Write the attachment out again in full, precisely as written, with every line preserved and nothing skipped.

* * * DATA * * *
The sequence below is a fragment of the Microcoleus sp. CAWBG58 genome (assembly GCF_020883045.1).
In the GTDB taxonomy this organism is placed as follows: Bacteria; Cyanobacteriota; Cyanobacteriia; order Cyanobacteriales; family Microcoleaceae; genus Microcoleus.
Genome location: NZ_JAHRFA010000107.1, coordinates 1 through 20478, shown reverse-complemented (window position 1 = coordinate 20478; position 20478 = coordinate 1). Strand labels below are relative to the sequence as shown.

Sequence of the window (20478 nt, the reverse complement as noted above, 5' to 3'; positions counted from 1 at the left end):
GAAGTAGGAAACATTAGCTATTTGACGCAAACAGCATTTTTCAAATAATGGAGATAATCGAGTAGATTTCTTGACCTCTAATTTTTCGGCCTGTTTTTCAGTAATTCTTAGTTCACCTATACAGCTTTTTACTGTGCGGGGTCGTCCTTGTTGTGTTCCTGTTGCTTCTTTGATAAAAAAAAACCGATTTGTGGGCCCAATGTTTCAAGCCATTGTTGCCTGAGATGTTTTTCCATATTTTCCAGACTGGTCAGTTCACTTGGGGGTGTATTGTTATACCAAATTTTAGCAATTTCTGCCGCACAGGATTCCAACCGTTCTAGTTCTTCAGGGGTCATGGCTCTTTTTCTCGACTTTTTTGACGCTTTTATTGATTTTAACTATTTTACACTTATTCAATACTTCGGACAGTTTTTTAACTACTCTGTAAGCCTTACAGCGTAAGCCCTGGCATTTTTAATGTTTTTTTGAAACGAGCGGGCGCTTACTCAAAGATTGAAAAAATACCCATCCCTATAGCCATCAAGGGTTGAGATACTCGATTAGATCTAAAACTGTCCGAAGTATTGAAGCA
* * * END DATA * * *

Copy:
The sequence below is a fragment of the Microcoleus sp. CAWBG58 genome (assembly GCF_020883045.1).
In the GTDB taxonomy this organism is placed as follows: Bacteria; Cyanobacteriota; Cyanobacteriia; order Cyanobacteriales; family Microcoleaceae; genus Microcoleus.
Genome location: NZ_JAHRFA010000107.1, coordinates 1 through 20478, shown reverse-complemented (window position 1 = coordinate 20478; position 20478 = coordinate 1). Strand labels below are relative to the sequence as shown.

Sequence of the window (20478 nt, the reverse complement as noted above, 5' to 3'; positions counted from 1 at the left end):
GAAGTAGGAAACATTAGCTATTTGACGCAAACAGCATTTTTCAAATAATGGAGATAATCGAGTAGATTTCTTGACCTCTAATTTTTCGGCCTGTTTTTCAGTAATTCTTAGTTCACCTATACAGCTTTTTACTGTGCGGGGTCGTCCTTGTTGTGTTCCTGTTGCTTCTTTGATAAAAAAAAACCGATTTGTGGGCCCAATGTTTCAAGCCATTGTTGCCTGAGATGTTTTTCCATATTTTCCAGACTGGTCAGTTCACTTGGGGGTGTATTGTTATACCAAATTTTAGCAATTTCTGCCGCACAGGATTCCAACCGTTCTAGTTCTTCAGGGGTCATGGCTCTTTTTCTCGACTTTTTTGACGCTTTTATTGATTTTAACTATTTTACACTTATTCAATACTTCGGACAGTTTTTTAACTACTCTGTAAGCCTTACAGCGTAAGCCCTGGCATTTTTAATGTTTTTTTGAAACGAGCGGGCGCTTACTCAAAGATTGAAAAAATACCCATCCCTATAGCCATCAAGGGTTGAGATACTCGATTAGATCTAAAACTGTCCGAAGTATTGAAGCA